Feeding An Anti-Inflammatory Diet
We had so many comments on our “Two Things To NEVER Feed Your Horse” post and the What Goes In The Bucket? post that we will continue to focus periodically on an overall healthy feed program on the blog. It is exciting to see owners wanting to learn more about what is actually going into their horse. It is even better when they make changes to improve their horse’s diet; and it is THE BEST when they let us know how they have seen a change in their horse!
Feeding an anti-inflammatory diet is a very good idea for performance horses, older horses or those prone to diseases such as Cushings. There are a few simple changes you can make. Some owners even say they see a difference right away.
- Allow your horse to have access to low glycemic grass hay all day. Horses were not designed to go through periods of fasting which can cause ulcers, hindgut acidosis and just general digestive upset. Free choice hay that is low in calories, sugar and starch can even out a horse’s metabolism so don’t worry about your horse getting a “hay belly” or gaining weight.
- Be careful what kind of “grain” you are feeding. Stay away from oats, corn, soy and added sugars like molasses. These are all HIGHLY INFLAMMATORY and can cause a myriad of health issues. A better choice is alfalfa, grass pellets or beet pulp but make sure your beet pulp is not mixed with molasses.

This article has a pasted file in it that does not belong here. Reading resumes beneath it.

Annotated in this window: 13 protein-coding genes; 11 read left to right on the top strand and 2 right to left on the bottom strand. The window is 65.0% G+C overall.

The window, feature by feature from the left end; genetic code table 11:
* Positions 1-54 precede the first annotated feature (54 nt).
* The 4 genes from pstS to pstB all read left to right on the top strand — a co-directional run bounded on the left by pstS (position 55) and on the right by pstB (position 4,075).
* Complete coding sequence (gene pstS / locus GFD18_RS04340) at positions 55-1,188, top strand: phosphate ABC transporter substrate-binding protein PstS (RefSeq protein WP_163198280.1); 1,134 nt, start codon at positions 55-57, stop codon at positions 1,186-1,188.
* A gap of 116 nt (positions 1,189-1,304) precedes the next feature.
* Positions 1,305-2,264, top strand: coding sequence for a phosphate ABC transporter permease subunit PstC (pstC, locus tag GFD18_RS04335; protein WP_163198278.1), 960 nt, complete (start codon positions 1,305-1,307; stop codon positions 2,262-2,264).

- Choose a high quality Vitamin and Mineral Supplement. The DePaolo Equine Concepts’ Essential was created by a veterinarian to not only insure your horse is getting good quality ingredients but that he is also getting enough supplement daily to fill the nutritional gaps our domesticated horses face.
- Research shows that omega-3 fatty acids reduce inflammation and may help lower risk of chronic diseases. Great sources are flax (linseed) oil, seeds or meal, rice bran or olive oil. These can add needed fat to the diet without causing metabolic issues.
Inflammation is at the root of many diseases and a common cause is a poor feed program. Hormone imbalances, insulin resistance and founder have all been traced to inflammation. The bottom line is to try to cut out inflammatory feeds and focus on a diet of anti-inflammatory items to keep your equine partners happy and healthy.